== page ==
The preferential option for the poor



“The joys and the hopes, the griefs and the anxieties of the men of this age, especially those who are poor or in any way afflicted, these are the joys and hopes, the griefs and anxieties of the followers of Christ. Indeed, nothing genuinely human fails to raise an echo in their hearts. For theirs is a community composed of men. United in Christ, they are led by the Holy Spirit in their journey to the Kingdom of their Father and they have welcomed the news of salvation which is meant for every man. That is why this community realizes that it is truly linked with mankind and its history by the deepest of bond” (The Church in the Modern World, 1).

The prophetic words of Vatican II reveal the power of its vision of Church – at that time and in the present moment. The people of God – the poor and afflicted, with their joys, hopes, griefs and anxieties – reflect Jesus’ compassionate demand that the oppressed are most important in the Kingdom of God.

Our Catholic Social Teaching refers to this as the preferential option for the poor. This present moment of racial unrest and the COVID-19 pandemic are uncomfortable reminders that the people of God are suffering. This understanding is evident as we stay at home wondering when it will end, and dealing with the questions of children and teens trying to understand protests and our own anxieties.

How do we connect our Catholic faith with this experience? Our black brothers and sisters give us insight into making these connections from their experience of slavery and intentional acceptance of Jesus’ teachings to live in a time of uncertainty and unease. Black slaves embraced Jesus as the liberator from oppression. They experienced the liberating embrace of Jesus Christ, and it changed how they lived. They heard and read the Scriptures amid oppression and discovered hope and guidance in Jesus’ teachings. They chose Jesus’ teachings to guide their lives.

Listen to the spirituals and to how they expressed this discipleship. It is amazing. As a white woman who has lived a privileged life, I am inspired by this authentic encounter with Jesus Christ and the living of this encounter.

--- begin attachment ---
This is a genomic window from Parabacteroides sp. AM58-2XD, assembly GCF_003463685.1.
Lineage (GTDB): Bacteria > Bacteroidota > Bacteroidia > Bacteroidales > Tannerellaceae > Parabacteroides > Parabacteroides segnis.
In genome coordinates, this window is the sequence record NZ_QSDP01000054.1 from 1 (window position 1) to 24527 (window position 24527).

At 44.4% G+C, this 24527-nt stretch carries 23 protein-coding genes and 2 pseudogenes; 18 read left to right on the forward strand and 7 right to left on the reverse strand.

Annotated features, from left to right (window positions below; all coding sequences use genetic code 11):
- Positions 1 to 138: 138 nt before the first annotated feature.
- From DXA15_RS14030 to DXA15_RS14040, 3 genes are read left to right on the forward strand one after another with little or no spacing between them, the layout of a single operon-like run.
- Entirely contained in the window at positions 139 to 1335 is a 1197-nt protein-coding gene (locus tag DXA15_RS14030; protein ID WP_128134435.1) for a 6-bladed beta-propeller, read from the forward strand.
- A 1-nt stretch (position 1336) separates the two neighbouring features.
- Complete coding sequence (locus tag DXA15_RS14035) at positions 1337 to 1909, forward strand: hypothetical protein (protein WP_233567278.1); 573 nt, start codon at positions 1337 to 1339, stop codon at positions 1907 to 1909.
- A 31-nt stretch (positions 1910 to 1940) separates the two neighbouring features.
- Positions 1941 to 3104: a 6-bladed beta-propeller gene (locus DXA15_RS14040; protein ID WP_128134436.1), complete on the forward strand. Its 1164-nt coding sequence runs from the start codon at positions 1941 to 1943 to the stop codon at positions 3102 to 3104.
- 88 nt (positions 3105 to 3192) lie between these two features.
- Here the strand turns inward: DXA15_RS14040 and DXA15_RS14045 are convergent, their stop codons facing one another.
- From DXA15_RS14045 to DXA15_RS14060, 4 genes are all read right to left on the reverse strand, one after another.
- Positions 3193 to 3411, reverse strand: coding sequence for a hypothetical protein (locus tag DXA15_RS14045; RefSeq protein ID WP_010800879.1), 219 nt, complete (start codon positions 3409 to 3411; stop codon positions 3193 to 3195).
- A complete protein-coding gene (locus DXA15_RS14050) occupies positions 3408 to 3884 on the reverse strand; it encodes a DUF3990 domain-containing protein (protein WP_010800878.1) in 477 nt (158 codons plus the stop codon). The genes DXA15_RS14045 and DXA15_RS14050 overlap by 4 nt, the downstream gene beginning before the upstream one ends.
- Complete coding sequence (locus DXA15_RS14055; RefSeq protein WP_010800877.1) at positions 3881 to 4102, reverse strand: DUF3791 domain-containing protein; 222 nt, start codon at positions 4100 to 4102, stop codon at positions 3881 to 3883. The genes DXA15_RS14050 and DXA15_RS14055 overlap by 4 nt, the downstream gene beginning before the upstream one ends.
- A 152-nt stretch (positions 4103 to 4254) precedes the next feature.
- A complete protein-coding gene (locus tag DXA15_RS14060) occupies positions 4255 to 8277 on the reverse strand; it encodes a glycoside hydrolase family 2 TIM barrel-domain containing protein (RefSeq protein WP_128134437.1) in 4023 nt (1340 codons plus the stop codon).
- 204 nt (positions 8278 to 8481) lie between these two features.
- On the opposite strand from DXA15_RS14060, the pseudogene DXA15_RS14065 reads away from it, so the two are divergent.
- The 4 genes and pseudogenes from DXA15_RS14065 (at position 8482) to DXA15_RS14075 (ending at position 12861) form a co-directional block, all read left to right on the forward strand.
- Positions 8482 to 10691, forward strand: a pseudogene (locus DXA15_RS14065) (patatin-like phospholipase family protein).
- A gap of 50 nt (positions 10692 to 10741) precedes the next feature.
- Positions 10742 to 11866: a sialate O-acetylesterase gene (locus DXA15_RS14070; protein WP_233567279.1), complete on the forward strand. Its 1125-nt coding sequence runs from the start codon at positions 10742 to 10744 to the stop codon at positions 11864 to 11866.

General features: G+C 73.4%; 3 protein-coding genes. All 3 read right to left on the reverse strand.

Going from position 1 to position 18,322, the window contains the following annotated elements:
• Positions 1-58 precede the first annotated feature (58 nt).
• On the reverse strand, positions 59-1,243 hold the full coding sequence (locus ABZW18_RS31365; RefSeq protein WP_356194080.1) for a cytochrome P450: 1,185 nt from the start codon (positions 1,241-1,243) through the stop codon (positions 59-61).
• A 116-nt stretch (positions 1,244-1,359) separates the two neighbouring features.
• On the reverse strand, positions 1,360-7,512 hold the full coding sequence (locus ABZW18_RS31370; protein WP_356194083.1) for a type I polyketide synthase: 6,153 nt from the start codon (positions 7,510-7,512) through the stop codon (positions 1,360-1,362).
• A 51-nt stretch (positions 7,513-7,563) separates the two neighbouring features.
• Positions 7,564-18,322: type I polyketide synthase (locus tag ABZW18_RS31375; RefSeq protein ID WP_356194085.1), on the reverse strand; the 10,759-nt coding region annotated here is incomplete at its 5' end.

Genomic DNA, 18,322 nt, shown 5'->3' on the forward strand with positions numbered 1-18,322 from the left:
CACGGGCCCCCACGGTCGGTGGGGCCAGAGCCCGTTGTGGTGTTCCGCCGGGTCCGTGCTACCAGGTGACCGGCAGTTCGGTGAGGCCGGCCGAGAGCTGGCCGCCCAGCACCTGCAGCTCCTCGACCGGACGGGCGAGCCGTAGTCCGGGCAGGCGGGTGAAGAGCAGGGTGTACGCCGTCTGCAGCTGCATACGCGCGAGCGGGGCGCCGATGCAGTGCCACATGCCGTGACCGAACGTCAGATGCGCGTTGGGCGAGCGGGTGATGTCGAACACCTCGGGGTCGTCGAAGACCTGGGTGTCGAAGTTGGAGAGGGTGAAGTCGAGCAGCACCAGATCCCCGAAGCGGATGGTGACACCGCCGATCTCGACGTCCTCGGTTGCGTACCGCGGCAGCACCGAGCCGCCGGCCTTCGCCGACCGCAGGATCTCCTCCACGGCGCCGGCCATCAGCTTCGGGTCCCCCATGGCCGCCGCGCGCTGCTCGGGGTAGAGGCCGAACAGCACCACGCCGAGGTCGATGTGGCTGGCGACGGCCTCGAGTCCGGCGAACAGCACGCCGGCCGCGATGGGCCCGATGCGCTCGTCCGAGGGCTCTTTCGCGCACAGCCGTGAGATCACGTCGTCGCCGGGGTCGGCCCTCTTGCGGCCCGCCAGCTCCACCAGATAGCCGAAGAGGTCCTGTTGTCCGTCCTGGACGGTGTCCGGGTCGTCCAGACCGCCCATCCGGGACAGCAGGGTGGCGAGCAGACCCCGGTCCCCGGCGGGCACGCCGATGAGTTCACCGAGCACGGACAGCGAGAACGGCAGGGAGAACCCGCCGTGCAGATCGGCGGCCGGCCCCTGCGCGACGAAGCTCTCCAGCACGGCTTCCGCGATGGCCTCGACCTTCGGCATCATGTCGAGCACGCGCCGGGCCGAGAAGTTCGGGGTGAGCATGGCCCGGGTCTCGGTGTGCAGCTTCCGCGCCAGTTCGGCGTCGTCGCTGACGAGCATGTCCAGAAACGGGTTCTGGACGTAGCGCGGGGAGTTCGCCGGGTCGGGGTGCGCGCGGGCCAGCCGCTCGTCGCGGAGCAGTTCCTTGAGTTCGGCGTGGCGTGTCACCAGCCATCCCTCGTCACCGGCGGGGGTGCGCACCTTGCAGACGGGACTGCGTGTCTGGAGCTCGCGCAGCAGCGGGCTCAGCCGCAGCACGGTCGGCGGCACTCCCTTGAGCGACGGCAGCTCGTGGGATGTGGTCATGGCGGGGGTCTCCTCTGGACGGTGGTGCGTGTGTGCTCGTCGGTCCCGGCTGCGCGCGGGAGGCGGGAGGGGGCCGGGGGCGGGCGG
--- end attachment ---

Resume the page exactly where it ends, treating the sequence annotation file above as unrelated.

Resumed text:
At this time, we are called to read the Scriptures from the perspective of the current events and climate. The Word of God is a living Word. We read the Gospel with the image of the long food lines we see on the news. We read the Gospel knowing that, even before the pandemic, 700 people died in poverty every day. We read the Gospel with tears as a loved one dies alone in a hospital. We read the Gospel knowing the Body of Christ is suffering, broken and in need of healing. We read the Gospel asking ourselves, “What does this mean for today and my response as a disciple?”

The teachings of the Church and lived tradition guide us and call us to honesty. Incarnation reveals Jesus in each person. The Trinity reveals our interconnectedness. What we do is not an isolated event. Diversity in community is Church. This diversity demands inclusion and respect. We are called to prayer; to worship and service; and to live and celebrate our common discipleship. Catholic Social Teaching is grounded in the foundational response to the dignity of each person. Every person is made in the image and likeness of God. This teaching must be a part of the very fiber of our being.

Connecting faith-understanding must be an everyday discipline. Discipleship requires discipline. I write this article as much for myself as for you. As the Office of Catechesis looks at how we deliver faith formation we are aware that it takes all of us and that it happens in a variety of contexts. Right now, we find ourselves in a new and complex context. It is imperative for adults to take the lead in fostering discipleship. Reading the Scriptures and having faith-based conversations at home will hold us together and must continue to be the heart of how we pass on this faith – rooted in Jesus Christ; lover of all people, and especially the poor and suffering.